Oral health of primates of the species Cebus apella (Linnaeus, 1758) maintained at the Center of Screening of Wild Animals-IBAMA, in the State of Rio de Janeiro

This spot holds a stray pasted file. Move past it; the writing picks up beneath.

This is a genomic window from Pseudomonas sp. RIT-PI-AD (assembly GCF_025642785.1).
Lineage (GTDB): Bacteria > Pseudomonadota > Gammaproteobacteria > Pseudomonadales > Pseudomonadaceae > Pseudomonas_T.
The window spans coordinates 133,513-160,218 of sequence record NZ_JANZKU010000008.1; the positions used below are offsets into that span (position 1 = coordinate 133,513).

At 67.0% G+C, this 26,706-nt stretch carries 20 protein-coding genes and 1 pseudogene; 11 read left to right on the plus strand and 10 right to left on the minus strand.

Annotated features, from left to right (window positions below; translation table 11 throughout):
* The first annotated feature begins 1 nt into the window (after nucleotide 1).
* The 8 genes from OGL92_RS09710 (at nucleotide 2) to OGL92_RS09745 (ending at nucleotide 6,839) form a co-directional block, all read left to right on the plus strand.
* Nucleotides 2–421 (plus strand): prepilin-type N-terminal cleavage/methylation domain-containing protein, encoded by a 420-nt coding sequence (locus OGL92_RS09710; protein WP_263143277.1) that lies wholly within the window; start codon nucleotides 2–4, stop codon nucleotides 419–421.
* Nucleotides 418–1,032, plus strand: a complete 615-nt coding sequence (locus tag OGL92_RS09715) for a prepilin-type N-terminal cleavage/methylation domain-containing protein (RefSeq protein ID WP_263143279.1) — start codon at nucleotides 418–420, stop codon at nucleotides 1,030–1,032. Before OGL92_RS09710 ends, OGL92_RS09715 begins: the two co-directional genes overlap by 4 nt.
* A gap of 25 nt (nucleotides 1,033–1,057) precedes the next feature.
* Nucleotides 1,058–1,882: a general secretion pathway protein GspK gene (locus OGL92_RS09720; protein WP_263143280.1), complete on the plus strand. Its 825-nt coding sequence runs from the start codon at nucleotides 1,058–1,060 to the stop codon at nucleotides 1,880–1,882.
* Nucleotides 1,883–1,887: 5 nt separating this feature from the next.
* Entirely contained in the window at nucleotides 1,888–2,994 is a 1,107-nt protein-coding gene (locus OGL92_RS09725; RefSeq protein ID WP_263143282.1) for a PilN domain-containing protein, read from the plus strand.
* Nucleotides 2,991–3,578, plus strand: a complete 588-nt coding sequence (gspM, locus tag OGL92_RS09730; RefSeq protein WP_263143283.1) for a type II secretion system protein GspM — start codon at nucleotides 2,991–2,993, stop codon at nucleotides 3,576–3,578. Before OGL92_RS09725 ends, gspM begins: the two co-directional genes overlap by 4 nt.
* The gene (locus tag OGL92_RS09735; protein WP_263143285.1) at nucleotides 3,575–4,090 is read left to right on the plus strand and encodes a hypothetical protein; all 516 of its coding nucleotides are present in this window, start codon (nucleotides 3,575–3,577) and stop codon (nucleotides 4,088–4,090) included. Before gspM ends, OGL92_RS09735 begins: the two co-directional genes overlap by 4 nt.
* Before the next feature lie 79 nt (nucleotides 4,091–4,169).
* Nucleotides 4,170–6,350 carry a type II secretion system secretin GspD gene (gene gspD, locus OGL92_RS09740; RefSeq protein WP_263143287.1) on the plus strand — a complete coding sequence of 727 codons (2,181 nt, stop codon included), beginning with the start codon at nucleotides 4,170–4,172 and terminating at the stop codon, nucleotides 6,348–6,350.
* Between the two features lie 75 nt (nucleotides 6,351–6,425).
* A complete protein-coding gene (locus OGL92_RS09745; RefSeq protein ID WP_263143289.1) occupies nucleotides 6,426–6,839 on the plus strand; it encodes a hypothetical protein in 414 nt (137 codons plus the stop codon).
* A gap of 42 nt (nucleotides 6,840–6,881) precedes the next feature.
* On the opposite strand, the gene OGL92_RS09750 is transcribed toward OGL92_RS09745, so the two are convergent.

ABSTRACT. da Costa R. de C.S., Botteon, R. de C.C.M., Neves, D.M. & Scherer, P.O. [Oral health of primates of the species Cebus apella (Linnaeus, 1758) maintained at the Center of Screening of Wild Animals-IBAMA, in the State of Rio de Janeiro]. Saúde oral de primatas da espécie Cebus apella (Linnaeus, 1758) mantidos no Centro de triagem de animais silvestres-IBAMA no estado do Rio de Janeiro. Revista Brasileira de Medicina Veterinária, 34(2):86-90, 2012. Programa de Pós-Graduação em Medicina Veterinária (Ciências Clínicas e Patologia Animal), Instituto de Veterinária, Universidade Federal Rural do Rio de Janeiro, BR 465 Km 7, Seropédica, RJ 23890-000, Brasil. E-mail: email@example.com The status of oral health of 20 non-human primate Cebus apella (N = 20) was assessed, from actions to suppress trafficking in wild animals, wildlife rescue and voluntary surrender, kept under the custody and guardianship permanent CETAS / IBAMA Seropédica, RJ. In this group, nine (45%) were male and eleven (55%) were females, one (5%) were young and 19 (95%) were adults. Among the animals evaluated, 70% (14) presented dental calculus, 40% (8) presented periodontal disease, 40% (8) presented dental fractures, 35% (7) presented tooth wear, 20% (4) presented malocclusion, 10 % (2) presented no decay, 5% (1) had traumatic pulp exposure, 5% (1) presented fistula infra-orbital and 5% (1) presented tooth avulsion. This study ascertained the importance and necessity of verifying the status of oral health for neotropical primates in captivity so that be possible identify the patient who needs dental treatment and avoid early loss of teeth and possible local and systemic complications and thus contribute to the maintenance of its state of full health, improving their quality of life in captivity. The development of a protocol for dental evaluation from the time of animal dental screening centers of wild animals is presented as a foundation for best practice clinical and surgical dental neotropical primates in captivity.